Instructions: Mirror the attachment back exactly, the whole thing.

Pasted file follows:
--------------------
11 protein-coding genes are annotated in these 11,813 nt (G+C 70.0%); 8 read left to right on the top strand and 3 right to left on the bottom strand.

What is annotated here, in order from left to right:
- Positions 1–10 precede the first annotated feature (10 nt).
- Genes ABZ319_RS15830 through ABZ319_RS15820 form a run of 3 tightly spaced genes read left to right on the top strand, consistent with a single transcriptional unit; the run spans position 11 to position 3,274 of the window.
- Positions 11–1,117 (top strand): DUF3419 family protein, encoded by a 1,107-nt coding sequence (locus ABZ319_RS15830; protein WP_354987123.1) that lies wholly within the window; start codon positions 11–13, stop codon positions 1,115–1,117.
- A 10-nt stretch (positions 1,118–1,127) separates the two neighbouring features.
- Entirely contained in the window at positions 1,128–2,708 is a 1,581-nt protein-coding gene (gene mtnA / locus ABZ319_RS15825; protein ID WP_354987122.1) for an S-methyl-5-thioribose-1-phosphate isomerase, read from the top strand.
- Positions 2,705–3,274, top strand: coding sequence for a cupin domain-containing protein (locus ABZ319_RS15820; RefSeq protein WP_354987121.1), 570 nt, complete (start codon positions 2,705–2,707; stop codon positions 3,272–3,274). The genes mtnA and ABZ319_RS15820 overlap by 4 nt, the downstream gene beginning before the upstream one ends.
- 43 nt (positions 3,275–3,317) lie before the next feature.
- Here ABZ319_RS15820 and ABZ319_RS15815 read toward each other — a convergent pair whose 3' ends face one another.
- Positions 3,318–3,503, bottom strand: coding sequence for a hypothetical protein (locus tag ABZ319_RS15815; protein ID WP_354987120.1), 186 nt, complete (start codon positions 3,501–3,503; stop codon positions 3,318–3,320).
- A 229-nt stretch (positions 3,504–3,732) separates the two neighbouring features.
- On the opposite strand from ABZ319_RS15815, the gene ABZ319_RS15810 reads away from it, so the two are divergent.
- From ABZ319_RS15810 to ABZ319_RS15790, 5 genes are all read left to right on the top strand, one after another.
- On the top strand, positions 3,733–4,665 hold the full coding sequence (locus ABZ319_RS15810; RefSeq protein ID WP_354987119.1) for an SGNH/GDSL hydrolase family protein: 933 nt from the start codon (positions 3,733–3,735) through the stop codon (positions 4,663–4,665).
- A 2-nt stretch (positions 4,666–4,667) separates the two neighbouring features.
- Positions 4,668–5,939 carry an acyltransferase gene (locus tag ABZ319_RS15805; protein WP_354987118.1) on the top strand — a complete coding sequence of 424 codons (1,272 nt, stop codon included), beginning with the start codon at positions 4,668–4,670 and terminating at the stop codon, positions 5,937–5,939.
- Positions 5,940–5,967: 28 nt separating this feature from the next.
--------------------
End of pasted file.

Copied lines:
11 protein-coding genes are annotated in these 11,813 nt (G+C 70.0%); 8 read left to right on the top strand and 3 right to left on the bottom strand.

What is annotated here, in order from left to right:
- Positions 1–10 precede the first annotated feature (10 nt).
- Genes ABZ319_RS15830 through ABZ319_RS15820 form a run of 3 tightly spaced genes read left to right on the top strand, consistent with a single transcriptional unit; the run spans position 11 to position 3,274 of the window.
- Positions 11–1,117 (top strand): DUF3419 family protein, encoded by a 1,107-nt coding sequence (locus ABZ319_RS15830; protein WP_354987123.1) that lies wholly within the window; start codon positions 11–13, stop codon positions 1,115–1,117.
- A 10-nt stretch (positions 1,118–1,127) separates the two neighbouring features.
- Entirely contained in the window at positions 1,128–2,708 is a 1,581-nt protein-coding gene (gene mtnA / locus ABZ319_RS15825; protein ID WP_354987122.1) for an S-methyl-5-thioribose-1-phosphate isomerase, read from the top strand.
- Positions 2,705–3,274, top strand: coding sequence for a cupin domain-containing protein (locus ABZ319_RS15820; RefSeq protein WP_354987121.1), 570 nt, complete (start codon positions 2,705–2,707; stop codon positions 3,272–3,274). The genes mtnA and ABZ319_RS15820 overlap by 4 nt, the downstream gene beginning before the upstream one ends.
- 43 nt (positions 3,275–3,317) lie before the next feature.
- Here ABZ319_RS15820 and ABZ319_RS15815 read toward each other — a convergent pair whose 3' ends face one another.
- Positions 3,318–3,503, bottom strand: coding sequence for a hypothetical protein (locus tag ABZ319_RS15815; protein ID WP_354987120.1), 186 nt, complete (start codon positions 3,501–3,503; stop codon positions 3,318–3,320).
- A 229-nt stretch (positions 3,504–3,732) separates the two neighbouring features.
- On the opposite strand from ABZ319_RS15815, the gene ABZ319_RS15810 reads away from it, so the two are divergent.
- From ABZ319_RS15810 to ABZ319_RS15790, 5 genes are all read left to right on the top strand, one after another.
- On the top strand, positions 3,733–4,665 hold the full coding sequence (locus ABZ319_RS15810; RefSeq protein ID WP_354987119.1) for an SGNH/GDSL hydrolase family protein: 933 nt from the start codon (positions 3,733–3,735) through the stop codon (positions 4,663–4,665).
- A 2-nt stretch (positions 4,666–4,667) separates the two neighbouring features.
- Positions 4,668–5,939 carry an acyltransferase gene (locus tag ABZ319_RS15805; protein WP_354987118.1) on the top strand — a complete coding sequence of 424 codons (1,272 nt, stop codon included), beginning with the start codon at positions 4,668–4,670 and terminating at the stop codon, positions 5,937–5,939.
- Positions 5,940–5,967: 28 nt separating this feature from the next.